Professor R. Ross Holloway, of Carrboro, NC, passed away this summer on June 30, 2022. Born in Newton, MA, on August 15, 1934, he was educated at the Roxbury Latin School and Amherst College, where he graduated summa cum laude (1956). He went to the University of Pennsylvania for a Master’s degree that allowed him to focus on Archaeology (1957), from where he transferred to Princeton for a Ph.D. in History of Art (1960). Following a two-year stay at the American Academy in Rome with a prestigious Rome Prize and after a one-year teaching appointment in Chapel Hill (UNC), Professor Holloway joined Brown University’s Classics Department in 1964, where he was to stay until being awarded emeritus status in 2006.
In the course of these years at Brown, he was tenured in 1967, promoted to full professor in 1970 and appointed as Elisah Benjamin Andrews Professor in 1990. He received honorary degrees from Amherst College (Massachusetts) and the University of Louvain (Belgium). He was awarded the Gold Medal by the Archaeological Institute of America (1995) and elected as a member or fellow of a range of international societies, including the German Archaeological Institute, the Istituto Nazionale di Studi Etruschi ed Italici, and the Royal Numismatic Society (London).
Professor Holloway was first and foremost an archaeologist of the ancient Mediterranean, in particular ancient Italy, where he conducted long-term fieldwork, and about which he wrote influential syntheses (The Archaeology of Ancient Sicily  and The Archaeology of Early Rome and Latium ). He was also an accomplished numismatist, however, and always found the time and opportunity to research and publish ancient coins. Over his career, he directed four major excavations in South Italy and Sicily at Satrianum, Buccino, La Muculufa, and on the little island of Ustica, all four of which he promptly published in major monographs. He promoted the publication of such substantial fieldwork reports through the series Archaeologia Transatlantica that he co-edited with Professor Tony Hackens (Louvain, Belgium). It counts 22 published volumes. Fieldwork stood center stage in Professor Holloway’s research and teaching and many Mediterranean and Near Eastern archaeologists were trained at the Center on his and his colleagues’ watch.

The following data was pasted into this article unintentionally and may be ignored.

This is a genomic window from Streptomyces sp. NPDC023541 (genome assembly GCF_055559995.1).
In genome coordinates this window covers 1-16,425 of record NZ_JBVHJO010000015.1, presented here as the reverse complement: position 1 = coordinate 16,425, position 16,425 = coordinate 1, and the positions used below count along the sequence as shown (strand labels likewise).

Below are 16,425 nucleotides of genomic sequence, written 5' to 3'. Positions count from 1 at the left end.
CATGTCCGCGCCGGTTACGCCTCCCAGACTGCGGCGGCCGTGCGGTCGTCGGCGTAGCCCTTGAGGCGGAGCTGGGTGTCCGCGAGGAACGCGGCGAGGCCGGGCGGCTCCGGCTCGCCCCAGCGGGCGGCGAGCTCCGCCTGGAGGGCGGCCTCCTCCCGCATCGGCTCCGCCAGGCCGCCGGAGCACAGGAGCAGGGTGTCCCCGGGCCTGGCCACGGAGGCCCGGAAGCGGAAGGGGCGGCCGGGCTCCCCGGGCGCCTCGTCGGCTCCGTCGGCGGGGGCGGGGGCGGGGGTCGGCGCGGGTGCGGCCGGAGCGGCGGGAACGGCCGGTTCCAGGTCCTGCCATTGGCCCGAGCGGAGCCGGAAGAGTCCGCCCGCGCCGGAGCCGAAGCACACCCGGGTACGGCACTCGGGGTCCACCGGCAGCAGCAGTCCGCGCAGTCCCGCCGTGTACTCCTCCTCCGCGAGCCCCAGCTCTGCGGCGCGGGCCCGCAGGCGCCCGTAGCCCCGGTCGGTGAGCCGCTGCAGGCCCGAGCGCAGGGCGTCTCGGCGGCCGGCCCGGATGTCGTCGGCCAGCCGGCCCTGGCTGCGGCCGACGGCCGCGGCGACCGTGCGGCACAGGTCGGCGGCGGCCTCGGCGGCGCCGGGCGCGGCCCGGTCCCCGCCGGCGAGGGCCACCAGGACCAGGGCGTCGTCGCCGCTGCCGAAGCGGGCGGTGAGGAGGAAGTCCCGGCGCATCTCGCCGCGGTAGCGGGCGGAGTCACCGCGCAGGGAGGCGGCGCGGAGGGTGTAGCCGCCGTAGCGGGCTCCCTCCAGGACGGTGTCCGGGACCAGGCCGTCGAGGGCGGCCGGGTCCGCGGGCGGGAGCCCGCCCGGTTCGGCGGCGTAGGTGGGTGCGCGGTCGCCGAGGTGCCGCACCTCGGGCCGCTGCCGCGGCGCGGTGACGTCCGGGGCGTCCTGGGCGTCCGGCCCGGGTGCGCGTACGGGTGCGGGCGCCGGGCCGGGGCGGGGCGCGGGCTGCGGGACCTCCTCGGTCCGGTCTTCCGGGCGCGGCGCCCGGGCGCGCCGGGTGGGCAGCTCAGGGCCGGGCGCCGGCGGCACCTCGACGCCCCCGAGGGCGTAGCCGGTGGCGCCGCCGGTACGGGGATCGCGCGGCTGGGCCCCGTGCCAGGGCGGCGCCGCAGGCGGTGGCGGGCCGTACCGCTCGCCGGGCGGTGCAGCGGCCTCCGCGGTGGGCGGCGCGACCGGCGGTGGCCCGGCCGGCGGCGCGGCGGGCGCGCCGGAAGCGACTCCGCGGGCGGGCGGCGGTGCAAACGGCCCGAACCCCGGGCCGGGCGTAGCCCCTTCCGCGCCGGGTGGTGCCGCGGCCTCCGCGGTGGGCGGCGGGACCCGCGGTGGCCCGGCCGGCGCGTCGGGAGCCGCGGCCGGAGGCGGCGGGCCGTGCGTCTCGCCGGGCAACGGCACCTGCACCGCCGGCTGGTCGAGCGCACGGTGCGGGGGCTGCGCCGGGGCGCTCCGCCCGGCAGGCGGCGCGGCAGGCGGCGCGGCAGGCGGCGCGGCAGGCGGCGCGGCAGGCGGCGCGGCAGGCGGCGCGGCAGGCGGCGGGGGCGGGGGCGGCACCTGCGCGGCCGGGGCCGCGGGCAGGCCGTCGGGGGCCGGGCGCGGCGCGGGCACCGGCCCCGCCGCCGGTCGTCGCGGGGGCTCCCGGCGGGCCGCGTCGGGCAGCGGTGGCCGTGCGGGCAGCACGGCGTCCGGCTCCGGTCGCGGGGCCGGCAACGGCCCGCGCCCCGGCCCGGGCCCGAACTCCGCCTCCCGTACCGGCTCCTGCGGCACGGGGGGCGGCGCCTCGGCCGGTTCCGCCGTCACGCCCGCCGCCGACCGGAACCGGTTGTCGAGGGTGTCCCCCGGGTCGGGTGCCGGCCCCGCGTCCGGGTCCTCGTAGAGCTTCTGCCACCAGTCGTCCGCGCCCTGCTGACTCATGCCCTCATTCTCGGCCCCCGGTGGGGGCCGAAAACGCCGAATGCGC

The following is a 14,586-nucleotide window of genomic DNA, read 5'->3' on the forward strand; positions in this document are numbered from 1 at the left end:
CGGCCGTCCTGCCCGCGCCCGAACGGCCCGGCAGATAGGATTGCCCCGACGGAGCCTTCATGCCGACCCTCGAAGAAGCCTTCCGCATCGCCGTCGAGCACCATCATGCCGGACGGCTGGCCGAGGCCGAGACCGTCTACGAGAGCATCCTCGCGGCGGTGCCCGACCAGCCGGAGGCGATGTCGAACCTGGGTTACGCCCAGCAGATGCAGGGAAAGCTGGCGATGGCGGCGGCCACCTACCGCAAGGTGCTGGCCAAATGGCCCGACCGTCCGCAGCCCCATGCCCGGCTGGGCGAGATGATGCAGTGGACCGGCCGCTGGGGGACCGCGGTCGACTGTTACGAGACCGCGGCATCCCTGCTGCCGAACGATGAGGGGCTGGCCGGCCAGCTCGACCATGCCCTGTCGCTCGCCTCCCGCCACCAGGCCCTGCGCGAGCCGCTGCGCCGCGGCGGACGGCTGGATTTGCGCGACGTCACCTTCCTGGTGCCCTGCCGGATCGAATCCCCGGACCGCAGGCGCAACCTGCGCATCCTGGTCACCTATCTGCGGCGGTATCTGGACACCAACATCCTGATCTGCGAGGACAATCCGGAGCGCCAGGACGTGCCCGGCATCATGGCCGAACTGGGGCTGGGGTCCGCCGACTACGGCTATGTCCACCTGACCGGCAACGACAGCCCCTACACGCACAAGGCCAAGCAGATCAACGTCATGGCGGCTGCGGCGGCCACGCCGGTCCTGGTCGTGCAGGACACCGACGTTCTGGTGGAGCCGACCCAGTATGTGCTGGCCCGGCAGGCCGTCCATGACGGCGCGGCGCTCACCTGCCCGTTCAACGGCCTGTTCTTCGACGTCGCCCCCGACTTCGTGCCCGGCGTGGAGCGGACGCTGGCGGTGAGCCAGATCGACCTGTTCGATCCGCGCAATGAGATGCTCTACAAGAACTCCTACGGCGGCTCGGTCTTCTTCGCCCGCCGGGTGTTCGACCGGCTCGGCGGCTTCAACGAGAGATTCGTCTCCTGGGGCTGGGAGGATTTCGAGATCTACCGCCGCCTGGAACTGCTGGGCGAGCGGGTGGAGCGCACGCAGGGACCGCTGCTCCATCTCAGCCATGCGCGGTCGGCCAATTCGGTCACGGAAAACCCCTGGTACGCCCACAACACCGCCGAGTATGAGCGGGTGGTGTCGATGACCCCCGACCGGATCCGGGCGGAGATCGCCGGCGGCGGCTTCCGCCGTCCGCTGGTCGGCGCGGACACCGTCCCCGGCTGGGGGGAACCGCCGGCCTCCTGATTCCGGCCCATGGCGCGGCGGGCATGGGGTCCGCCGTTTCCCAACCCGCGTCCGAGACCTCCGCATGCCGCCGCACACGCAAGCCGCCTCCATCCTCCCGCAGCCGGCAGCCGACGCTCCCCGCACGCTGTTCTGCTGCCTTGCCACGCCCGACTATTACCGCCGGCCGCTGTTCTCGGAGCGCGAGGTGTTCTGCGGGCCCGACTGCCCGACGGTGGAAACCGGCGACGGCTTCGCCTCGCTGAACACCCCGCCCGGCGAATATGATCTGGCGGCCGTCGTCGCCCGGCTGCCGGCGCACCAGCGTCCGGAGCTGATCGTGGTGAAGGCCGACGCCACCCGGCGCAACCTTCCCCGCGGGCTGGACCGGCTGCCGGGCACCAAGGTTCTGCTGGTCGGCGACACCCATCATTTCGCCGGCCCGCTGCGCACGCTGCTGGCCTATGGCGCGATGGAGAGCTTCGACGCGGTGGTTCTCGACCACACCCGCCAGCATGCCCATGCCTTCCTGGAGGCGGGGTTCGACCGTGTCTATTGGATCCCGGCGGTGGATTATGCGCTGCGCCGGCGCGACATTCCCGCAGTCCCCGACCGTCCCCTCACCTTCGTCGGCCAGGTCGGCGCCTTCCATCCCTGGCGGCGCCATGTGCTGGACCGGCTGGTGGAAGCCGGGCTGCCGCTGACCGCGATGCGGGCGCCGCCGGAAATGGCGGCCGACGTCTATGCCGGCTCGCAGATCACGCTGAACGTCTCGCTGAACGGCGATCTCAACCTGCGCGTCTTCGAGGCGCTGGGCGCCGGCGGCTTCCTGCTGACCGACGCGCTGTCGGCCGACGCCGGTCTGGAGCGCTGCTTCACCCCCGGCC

At Brown, Professor Holloway played a crucial role in giving the discipline of Archaeology its place on campus, both literally and intellectually. He co-founded, with Professor Rolf Winkes, the Center for Classical Archaeology and Art in 1978 in order to create academic space and promote the study of Archaeology independent of the departments of Classics and History of Art. They pointed to the academic autonomy of the discipline of Archaeology in Europe and noted that they themselves had been appointed in a department other than that of their degree (Holloway with his Art History degree in Classics and Winkes with a degree in Classical Archaeology in History of Art). In 1984, they were joined by Professor Martha Sharp Joukowsky, a prehistorian of the ancient Near East, which was cause to rename the Center as devoted to the study of Old World Archaeology and Art. Professor Holloway directed the Center in 1978-87 and again in 1994-2000, and during these years he not only managed to find housing for the Center’s faculty and graduate students in a dedicated building at 70 Waterman St, but he was also was highly successful in securing endowments that enabled both a steady stream of visiting scholars and an active fieldwork program. The Center was further expanded, in 2006, with the creation of the Joukowsky Institute for Archaeology and the Ancient World, where Professor Holloway’s vision, memory and legacy are maintained and contribute to the training of future generations of archaeologists.